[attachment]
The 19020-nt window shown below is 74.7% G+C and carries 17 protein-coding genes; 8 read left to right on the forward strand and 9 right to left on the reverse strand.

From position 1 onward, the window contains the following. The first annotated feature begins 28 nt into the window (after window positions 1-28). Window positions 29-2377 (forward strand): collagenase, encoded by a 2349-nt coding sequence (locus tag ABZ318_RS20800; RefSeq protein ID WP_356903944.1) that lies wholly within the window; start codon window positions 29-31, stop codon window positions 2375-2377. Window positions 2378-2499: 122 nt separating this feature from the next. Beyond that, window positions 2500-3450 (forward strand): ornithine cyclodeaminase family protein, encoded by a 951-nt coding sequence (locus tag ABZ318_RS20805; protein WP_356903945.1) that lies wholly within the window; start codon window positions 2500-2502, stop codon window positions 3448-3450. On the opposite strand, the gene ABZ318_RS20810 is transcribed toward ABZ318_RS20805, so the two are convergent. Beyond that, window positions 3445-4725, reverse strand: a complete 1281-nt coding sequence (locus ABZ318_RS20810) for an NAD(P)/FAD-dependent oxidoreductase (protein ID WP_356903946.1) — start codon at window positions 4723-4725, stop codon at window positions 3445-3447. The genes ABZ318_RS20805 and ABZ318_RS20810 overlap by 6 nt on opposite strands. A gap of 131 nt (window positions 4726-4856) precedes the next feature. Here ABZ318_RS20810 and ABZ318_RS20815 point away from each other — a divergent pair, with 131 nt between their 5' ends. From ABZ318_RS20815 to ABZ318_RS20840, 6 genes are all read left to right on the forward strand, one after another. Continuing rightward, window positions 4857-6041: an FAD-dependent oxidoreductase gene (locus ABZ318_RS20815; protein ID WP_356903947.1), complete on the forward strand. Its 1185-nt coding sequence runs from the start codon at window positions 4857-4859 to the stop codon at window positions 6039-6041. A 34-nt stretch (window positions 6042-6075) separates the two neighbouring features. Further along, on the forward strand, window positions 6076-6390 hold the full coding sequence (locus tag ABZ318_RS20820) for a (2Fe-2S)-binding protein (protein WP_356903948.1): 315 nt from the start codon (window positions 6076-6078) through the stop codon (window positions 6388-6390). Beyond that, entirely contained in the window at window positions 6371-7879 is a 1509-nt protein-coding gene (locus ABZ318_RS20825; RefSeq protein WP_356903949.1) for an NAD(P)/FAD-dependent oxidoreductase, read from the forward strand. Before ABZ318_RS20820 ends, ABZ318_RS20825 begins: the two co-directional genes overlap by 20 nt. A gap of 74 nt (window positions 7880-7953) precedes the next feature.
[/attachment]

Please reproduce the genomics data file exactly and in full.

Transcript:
The 19020-nt window shown below is 74.7% G+C and carries 17 protein-coding genes; 8 read left to right on the forward strand and 9 right to left on the reverse strand.

From position 1 onward, the window contains the following. The first annotated feature begins 28 nt into the window (after window positions 1-28). Window positions 29-2377 (forward strand): collagenase, encoded by a 2349-nt coding sequence (locus tag ABZ318_RS20800; RefSeq protein ID WP_356903944.1) that lies wholly within the window; start codon window positions 29-31, stop codon window positions 2375-2377. Window positions 2378-2499: 122 nt separating this feature from the next. Beyond that, window positions 2500-3450 (forward strand): ornithine cyclodeaminase family protein, encoded by a 951-nt coding sequence (locus tag ABZ318_RS20805; protein WP_356903945.1) that lies wholly within the window; start codon window positions 2500-2502, stop codon window positions 3448-3450. On the opposite strand, the gene ABZ318_RS20810 is transcribed toward ABZ318_RS20805, so the two are convergent. Beyond that, window positions 3445-4725, reverse strand: a complete 1281-nt coding sequence (locus ABZ318_RS20810) for an NAD(P)/FAD-dependent oxidoreductase (protein ID WP_356903946.1) — start codon at window positions 4723-4725, stop codon at window positions 3445-3447. The genes ABZ318_RS20805 and ABZ318_RS20810 overlap by 6 nt on opposite strands. A gap of 131 nt (window positions 4726-4856) precedes the next feature. Here ABZ318_RS20810 and ABZ318_RS20815 point away from each other — a divergent pair, with 131 nt between their 5' ends. From ABZ318_RS20815 to ABZ318_RS20840, 6 genes are all read left to right on the forward strand, one after another. Continuing rightward, window positions 4857-6041: an FAD-dependent oxidoreductase gene (locus ABZ318_RS20815; protein ID WP_356903947.1), complete on the forward strand. Its 1185-nt coding sequence runs from the start codon at window positions 4857-4859 to the stop codon at window positions 6039-6041. A 34-nt stretch (window positions 6042-6075) separates the two neighbouring features. Further along, on the forward strand, window positions 6076-6390 hold the full coding sequence (locus tag ABZ318_RS20820) for a (2Fe-2S)-binding protein (protein WP_356903948.1): 315 nt from the start codon (window positions 6076-6078) through the stop codon (window positions 6388-6390). Beyond that, entirely contained in the window at window positions 6371-7879 is a 1509-nt protein-coding gene (locus ABZ318_RS20825; RefSeq protein WP_356903949.1) for an NAD(P)/FAD-dependent oxidoreductase, read from the forward strand. Before ABZ318_RS20820 ends, ABZ318_RS20825 begins: the two co-directional genes overlap by 20 nt. A gap of 74 nt (window positions 7880-7953) precedes the next feature.